The Role of Organizational Culture in Digital Transformation: All You Need to Know

A business culture, essentially, is a balance of two elements-technology and people. Technologies can’t work independently, and thus, for a company’s digital success to thrive, one must in all sense create a workforce that can adapt to the transformational change. Great companies have understood that the ultimate throttle on the growth of any company is not technology, markets, competition, or product; it is the people. The people working in the organization form the core of its business and, without them, every effort of infusing change lies flat.

Changing the business culture that a company has long inherited is equal to beginning an organization from its first brick. Needless to say, it’s an intimidating job.

Before we describe the challenges and steps to build an enduring digital culture, let’s first examine why infusing a digital culture is important.

Digital Transformation has a company’s culture at its heart and soul and is centered on re-inventing its set of processes and behaviors. But, once embedded, digital transformation is aligned tactically to an organization’s strategy and objectives for underpinning success. With this subtle description of the importance of digital culture, let’s look into the values the digital culture brings in.

    A digital culture brings mental agility and hand-eye coordination in an organizational workflow and allows it to take charge of better opportunities.
    A digital culture banishes hierarchy, engages every employee in the decision-making process, and promotes inclusive growth.
    A digital culture leverages employee skill-sets and boosts capabilities, encouraging them to work on challenging briefs with conviction.
    A digital culture attracts fine talent and builds a constructive workforce. Job seekers prefer digital companies over traditional ones, because they are more collaborative, creative, and champions of innovation.

Changing an organizational culture can be complex than you can imagine. By instilling digital transformation, you’re basically conditioning your business to adopt a new set of goals, processes, attitudes, behaviors, and practices, which of course, is no mean leadership feat. You’re trying to turn your business on its head, and so, challenges will be many and intimidating.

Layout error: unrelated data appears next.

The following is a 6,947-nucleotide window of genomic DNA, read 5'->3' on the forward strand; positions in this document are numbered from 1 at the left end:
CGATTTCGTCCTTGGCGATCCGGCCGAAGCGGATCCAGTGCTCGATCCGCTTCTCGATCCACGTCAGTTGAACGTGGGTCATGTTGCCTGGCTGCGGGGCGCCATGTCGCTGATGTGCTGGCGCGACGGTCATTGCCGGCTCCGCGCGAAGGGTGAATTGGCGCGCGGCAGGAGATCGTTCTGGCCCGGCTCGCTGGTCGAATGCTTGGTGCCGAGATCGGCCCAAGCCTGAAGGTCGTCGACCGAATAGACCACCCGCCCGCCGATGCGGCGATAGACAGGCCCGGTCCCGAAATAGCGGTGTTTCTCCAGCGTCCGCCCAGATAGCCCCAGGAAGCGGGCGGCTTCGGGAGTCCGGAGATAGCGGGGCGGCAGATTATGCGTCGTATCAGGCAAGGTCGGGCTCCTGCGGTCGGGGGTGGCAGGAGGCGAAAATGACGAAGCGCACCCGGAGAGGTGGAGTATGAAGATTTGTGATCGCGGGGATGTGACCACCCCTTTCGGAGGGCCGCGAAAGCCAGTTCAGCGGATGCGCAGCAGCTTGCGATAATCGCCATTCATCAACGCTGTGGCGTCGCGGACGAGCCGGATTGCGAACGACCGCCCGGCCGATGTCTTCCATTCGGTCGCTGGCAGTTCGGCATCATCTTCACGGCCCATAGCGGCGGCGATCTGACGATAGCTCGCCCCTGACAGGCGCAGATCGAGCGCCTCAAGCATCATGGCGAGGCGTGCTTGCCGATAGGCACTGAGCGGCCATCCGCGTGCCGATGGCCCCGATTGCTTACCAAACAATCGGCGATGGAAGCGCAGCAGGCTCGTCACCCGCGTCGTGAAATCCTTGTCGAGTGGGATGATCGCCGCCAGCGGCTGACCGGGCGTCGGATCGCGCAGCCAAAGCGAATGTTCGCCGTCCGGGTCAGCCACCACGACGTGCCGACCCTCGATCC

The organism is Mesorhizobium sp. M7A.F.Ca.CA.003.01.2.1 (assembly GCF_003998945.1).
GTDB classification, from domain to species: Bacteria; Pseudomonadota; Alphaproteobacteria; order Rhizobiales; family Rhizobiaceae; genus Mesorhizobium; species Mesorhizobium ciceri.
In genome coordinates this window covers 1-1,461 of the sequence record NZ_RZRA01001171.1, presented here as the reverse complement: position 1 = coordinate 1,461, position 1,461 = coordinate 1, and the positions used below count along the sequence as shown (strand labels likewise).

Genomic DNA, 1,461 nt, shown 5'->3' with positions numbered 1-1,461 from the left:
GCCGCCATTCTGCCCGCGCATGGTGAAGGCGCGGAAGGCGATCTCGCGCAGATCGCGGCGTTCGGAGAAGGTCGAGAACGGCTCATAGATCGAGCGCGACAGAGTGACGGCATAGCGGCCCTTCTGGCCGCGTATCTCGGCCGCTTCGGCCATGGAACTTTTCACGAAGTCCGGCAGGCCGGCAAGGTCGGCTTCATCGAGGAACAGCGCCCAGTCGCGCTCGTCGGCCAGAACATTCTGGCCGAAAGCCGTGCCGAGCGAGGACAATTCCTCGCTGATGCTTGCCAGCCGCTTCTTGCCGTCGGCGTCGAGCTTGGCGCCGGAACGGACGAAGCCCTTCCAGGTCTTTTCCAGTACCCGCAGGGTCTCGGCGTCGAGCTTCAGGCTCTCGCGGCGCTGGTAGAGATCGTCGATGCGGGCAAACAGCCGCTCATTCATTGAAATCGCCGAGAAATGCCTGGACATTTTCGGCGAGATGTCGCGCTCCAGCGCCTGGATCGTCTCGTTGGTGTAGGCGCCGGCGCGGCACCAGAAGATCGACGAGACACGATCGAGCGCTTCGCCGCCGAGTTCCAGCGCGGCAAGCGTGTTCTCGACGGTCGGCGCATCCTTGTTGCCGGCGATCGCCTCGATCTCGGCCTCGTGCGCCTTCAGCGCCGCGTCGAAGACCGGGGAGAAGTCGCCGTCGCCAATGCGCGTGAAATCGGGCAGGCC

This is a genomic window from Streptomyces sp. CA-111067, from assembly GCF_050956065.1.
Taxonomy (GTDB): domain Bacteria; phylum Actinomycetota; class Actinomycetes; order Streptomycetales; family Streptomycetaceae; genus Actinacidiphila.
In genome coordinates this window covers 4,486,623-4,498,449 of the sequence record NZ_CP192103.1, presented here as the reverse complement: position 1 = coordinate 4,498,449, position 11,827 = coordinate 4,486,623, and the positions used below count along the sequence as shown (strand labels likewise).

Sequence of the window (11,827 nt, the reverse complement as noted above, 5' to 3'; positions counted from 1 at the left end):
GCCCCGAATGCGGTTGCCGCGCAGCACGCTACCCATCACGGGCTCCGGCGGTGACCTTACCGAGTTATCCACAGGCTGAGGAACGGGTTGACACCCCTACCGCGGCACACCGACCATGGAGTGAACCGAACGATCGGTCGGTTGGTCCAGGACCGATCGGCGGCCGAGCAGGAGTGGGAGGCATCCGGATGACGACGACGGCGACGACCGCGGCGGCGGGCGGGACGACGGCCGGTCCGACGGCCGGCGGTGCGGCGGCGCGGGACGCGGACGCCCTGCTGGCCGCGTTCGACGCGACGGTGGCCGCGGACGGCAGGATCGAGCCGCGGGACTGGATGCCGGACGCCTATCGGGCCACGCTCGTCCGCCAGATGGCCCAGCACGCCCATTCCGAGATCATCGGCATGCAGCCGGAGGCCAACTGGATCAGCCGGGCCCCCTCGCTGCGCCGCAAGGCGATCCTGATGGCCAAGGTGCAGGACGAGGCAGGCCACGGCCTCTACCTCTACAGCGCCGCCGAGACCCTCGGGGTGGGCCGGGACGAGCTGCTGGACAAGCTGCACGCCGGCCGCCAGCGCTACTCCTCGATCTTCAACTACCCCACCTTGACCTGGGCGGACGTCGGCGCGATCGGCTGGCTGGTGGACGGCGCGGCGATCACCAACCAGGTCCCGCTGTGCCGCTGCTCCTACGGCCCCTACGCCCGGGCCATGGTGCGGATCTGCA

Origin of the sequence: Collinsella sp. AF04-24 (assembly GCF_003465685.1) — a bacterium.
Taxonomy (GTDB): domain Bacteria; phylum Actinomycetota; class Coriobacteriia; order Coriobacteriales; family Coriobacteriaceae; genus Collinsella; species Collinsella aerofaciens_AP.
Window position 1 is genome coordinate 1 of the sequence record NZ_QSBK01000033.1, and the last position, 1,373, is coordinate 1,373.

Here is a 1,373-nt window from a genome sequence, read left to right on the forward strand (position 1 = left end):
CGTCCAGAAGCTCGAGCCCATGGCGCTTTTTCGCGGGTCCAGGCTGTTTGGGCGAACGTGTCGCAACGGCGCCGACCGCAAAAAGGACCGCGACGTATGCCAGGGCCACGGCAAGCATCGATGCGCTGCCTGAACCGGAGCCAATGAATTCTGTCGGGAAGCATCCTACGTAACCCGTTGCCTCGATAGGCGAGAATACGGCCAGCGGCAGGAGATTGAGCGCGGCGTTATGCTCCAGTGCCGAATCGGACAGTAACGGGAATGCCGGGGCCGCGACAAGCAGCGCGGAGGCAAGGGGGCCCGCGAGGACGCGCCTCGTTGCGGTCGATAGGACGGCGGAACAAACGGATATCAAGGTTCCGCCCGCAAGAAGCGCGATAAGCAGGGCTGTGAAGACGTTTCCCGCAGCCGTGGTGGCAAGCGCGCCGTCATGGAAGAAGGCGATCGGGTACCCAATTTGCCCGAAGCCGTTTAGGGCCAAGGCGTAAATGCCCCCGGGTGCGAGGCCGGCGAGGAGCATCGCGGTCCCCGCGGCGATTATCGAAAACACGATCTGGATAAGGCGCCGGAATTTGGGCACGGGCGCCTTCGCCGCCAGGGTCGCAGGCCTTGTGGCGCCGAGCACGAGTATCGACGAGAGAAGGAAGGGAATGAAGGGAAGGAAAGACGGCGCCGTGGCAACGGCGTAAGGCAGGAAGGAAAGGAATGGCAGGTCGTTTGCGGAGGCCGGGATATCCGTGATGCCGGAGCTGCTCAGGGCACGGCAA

The biggest obstacle to achieving digital culture is the culture itself that’s rigid and reluctant. Traditional business culture lacks flexibility and is quite averse to change. So, they tend to withdraw each time you drive a change. They continue to stick to their good old ways, and in the process, lose sight of the new envisioned goals and values of the business. The result is nothing, but a terrible wipe-off. The leadership, thus, has to be decisive about how to lead the change and mesh it in every nook and corner of the workflow.

Digital Transformation is not easy. It requires a full-fledged infrastructure. And remember that it’s nothing like the poky IT cells and legacy systems you’ve known. This infrastructure is hybrid, including products, applications and services for mobile, social, cloud, data analytics, and automation, which need a hefty maintenance cost scaling up to as much as 60%. The stress of fleshing out a big, fat chunk of the budget itself, just for the maintenance of digital infrastructure discourages the enterprises from adopting digitization.

Digital Transformation introduces a slew of tasks to a workflow, which had not existed in the organization earlier. With such an operational jump, an enterprise is supposed to allocate its resources effectively and wisely to cater to the new challenges. But, at times, it’s seen that businesses aren’t equipped to scale up its resource allocation within a timeframe; this makes adoption of the new culture tough and strenuous.

Digital Transformation focuses highly on automation. And just as you know, a high degree of automation allows an enterprise to move away from the manual processes and contributes to improving overall productivity. Besides, traditional cultures are very reluctant to trust anything mechanical over the manual. They are always iffy about breaking off their comfort shells, doubting fairness and accuracy of automation; and thereby, continue slogging on redundant tasks.